Around two thousand people marched through the centre of Prague on Saturday in support of the legalization of cannabis. This year’s Million Marihuana March got underway in city centre and ended in the Prague neighbourhood of Žižkov. Dozens of police officers oversaw the march. The Czech Republic has one of the highest rates in consumption of the drug in Europe; a 2007 poll suggested that around one third of 24-year-olds have experimented with marihuana. Although growing and possessing the drug is illegal, the country’s Supreme Court ruled last year that growing cannabis for medicinal purposes was not necessarily against the law.
In related news, Sweden is ready to assist the Czech Republic with the remainder of the country’s presidency of the European Union, the Swedish PM Fredrik Reinfeld told Swedish Radio on Friday. Mr Reinfled said his country, which will take over the presidency in July, is now facing higher responsibility because of the fall of the Czech government halfway through the presidency. The Swedish leader said that instead of waiting for the end of the Czech term at the EU’s helm, it was better to provide assistance to the new Czech government to successfully complete the presidency. In June, the EU will hold an important summit that will deal with the situation in Ireland and will also elect the new head of the European Commission.
Seventeen people are currently being tested for the swine influenza virus in the Czech Republic, the Czech Health Ministry announced on Saturday. Six people are awaiting test results in hospital while the health authorities have ruled out 51 suspected cases of the virus. Most of the patients are Czech tourists who have recently returned from Mexico and the United States.
The number of foreign patients treated in Czech hospitals rose by nearly 13 percent last year, according to government figures. Almost 80,000 foreigners received health care in Czech hospitals in 2008; most of them came from Slovakia, Ukraine, Germany and Vietnam. Health care provided to foreigners cost more than 550 million crowns, or 28 million US dollars, and was covered by foreign insurance plans or by the patients in cash.
The former Czech deputy prime minister for European affairs, Alexandr Vondra, criticized French president Nicolas Sarkozy for having complicated the Czech EU presidency, the French daily Le Monde reported on Saturday. Mr Vondra, who handed over EU agenda to his successor in the new government on Friday, criticized the French head of state at the EU summit for Eastern Partnership which was held in Prague on Thursday, and which was ignored by leaders of several EU countries including France. The former Czech deputy PM also said that Mr Sarkozy’s “imperial style” and unpredictable moods made things more difficult for the collective presidency of the bloc.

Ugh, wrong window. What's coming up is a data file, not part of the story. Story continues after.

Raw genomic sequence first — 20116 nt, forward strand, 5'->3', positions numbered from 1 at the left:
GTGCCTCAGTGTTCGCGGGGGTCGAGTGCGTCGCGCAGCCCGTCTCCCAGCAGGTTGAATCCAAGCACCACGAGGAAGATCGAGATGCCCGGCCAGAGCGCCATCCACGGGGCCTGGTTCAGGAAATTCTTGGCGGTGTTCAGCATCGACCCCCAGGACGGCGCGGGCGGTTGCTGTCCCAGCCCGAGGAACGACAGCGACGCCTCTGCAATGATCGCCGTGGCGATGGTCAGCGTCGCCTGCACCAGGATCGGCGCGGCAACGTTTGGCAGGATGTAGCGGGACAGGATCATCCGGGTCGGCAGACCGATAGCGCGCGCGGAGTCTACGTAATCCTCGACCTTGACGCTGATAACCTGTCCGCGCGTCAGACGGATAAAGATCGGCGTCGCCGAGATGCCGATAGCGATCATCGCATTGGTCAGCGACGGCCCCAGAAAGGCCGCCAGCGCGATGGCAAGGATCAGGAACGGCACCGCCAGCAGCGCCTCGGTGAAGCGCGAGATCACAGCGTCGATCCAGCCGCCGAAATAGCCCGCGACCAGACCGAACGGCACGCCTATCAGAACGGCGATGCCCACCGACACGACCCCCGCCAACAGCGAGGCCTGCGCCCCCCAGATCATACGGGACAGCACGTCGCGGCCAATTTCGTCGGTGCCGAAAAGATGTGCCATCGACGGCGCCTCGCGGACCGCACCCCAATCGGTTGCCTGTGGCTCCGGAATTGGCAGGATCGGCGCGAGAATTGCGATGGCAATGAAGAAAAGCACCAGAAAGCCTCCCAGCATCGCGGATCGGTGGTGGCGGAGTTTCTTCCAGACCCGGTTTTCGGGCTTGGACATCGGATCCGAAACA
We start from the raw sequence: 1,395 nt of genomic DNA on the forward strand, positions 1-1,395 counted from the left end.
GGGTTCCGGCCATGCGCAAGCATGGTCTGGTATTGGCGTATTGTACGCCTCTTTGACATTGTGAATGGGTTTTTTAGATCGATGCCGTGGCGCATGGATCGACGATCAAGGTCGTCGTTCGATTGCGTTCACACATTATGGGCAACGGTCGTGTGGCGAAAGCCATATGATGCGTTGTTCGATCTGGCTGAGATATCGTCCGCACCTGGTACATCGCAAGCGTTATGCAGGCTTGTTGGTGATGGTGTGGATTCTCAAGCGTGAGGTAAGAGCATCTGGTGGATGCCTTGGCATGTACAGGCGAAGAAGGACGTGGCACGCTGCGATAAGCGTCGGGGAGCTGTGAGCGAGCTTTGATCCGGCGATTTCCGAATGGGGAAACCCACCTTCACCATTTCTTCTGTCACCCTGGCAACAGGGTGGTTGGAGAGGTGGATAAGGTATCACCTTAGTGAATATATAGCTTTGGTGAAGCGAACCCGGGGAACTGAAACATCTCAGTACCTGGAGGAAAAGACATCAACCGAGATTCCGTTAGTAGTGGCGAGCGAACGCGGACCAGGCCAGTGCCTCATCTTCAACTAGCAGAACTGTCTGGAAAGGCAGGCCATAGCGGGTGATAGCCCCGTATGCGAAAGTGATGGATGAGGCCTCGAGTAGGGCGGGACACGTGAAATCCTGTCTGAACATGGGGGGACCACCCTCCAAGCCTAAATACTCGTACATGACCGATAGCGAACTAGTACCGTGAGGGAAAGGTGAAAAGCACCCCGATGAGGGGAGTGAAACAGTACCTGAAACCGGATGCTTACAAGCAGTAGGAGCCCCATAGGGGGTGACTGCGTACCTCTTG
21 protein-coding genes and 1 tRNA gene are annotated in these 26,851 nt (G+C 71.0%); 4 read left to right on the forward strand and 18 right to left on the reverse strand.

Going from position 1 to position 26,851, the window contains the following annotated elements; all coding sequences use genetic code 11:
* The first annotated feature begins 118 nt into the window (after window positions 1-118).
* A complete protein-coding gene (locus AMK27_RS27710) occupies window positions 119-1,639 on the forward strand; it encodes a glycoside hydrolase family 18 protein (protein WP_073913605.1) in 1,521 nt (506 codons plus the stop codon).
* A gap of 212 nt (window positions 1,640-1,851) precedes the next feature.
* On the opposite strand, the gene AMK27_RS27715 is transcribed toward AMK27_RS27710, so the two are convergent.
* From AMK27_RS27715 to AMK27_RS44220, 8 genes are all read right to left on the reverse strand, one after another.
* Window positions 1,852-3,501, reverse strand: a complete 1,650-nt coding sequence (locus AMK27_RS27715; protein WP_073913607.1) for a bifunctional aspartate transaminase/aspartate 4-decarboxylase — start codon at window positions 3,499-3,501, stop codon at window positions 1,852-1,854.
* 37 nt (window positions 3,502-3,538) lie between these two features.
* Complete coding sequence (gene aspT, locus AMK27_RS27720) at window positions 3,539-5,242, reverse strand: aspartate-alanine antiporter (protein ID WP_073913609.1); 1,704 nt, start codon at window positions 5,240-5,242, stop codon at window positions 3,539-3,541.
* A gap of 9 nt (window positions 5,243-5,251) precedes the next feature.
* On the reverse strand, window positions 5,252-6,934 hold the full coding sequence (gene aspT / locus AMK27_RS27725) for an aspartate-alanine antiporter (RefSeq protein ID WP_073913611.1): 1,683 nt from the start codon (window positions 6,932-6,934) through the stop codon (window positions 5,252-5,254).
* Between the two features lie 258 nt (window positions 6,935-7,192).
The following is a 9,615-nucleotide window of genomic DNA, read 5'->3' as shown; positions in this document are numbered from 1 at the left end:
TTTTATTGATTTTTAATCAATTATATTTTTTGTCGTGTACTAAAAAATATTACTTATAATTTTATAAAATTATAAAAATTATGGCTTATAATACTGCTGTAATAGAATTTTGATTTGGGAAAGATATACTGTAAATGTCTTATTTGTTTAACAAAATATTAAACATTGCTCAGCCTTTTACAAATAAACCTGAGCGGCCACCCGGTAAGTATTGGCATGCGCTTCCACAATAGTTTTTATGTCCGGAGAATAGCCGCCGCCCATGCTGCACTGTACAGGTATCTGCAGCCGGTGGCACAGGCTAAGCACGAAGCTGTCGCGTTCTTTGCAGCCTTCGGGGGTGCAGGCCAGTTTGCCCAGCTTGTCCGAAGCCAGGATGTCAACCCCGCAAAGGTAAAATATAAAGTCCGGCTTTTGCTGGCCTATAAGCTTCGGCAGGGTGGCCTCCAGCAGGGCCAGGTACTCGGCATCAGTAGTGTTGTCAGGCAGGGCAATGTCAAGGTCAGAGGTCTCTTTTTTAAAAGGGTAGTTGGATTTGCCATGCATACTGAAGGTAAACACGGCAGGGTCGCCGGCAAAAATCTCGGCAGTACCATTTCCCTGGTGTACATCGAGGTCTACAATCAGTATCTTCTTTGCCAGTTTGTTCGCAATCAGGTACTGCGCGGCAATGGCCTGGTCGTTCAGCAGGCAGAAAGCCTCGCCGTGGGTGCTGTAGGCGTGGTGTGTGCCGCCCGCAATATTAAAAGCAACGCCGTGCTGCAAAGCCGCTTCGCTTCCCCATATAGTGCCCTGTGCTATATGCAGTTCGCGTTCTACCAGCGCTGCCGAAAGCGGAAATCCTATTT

Czech tennis player Tomáš Berdych has reached the final of the BMW Open tournament in Munich. The fourth-seeded Berdych defeated France’s Jeremy Chardy 6:1, 5:7 and 6:2 in Saturday’s semi-finals; to reach the fifth ATP title in his career, he will have to beat Russian Mikhail Youzhny in the final on Sunday.
In related news, the police discovered about 1,000 marihuana plants in a house in near Děčín, northern Bohemia, on Friday. Three foreign nationals were arrested; two of them were trying to escape and police officers had to fire warning shots. The authorities have to yet formally accuse the foreigners.
A 43-year-old man was severely wounded during a WWII battle re-enactment near the community of Slivice, some 50 km southwest of Prague, on Saturday. The re-enactor was handling explosives that went off in his hands, the Czech news agency reported. He lost one of his hands and several fingers on the other hand in the explosion, and was taken to hospital by a helicopter. The history buff was taking part in the re-enactment of the last battle of the Second World War in Europe, which occurred near Slivice on May 11, 1945 between the retreating German troops and local guerrilla groups, assisted by the US Army. The fighting went until the early hours of May 12, four days after Germany surrendered to the Allies.
Every fifth Czech schoolteacher has experienced some kind of abused by their pupils, the daily Lidové noviny reported on Saturday. A poll among Czech teachers revealed that around 22 percent of them have been verbally insulted while 2.2 percent teachers have been physically attacked. Most headmasters believed teachers should be granted the status of public authority; they also suggest that the age limit for criminal liability be lowered to 14 years of age.
The 64th anniversary of the end of World War II was marked by a number of events in the Czech Republic. On Friday, President Václav Klaus laid a wreath at a monument to Czech soldiers who lost their lives in the service of other countries’ armies. The ceremony was attended by senior politicians including outgoing Prime Minister Mirek Topolánek. Mr Klaus said after the ceremony it was “a duty” to remind younger generations of what had taken place, while the head of the Czech Senate, Přemysl Sobotka, said it was necessary to remember those who had sacrificed their lives. This year, for the first time, the president did not name new generals to the Czech Army.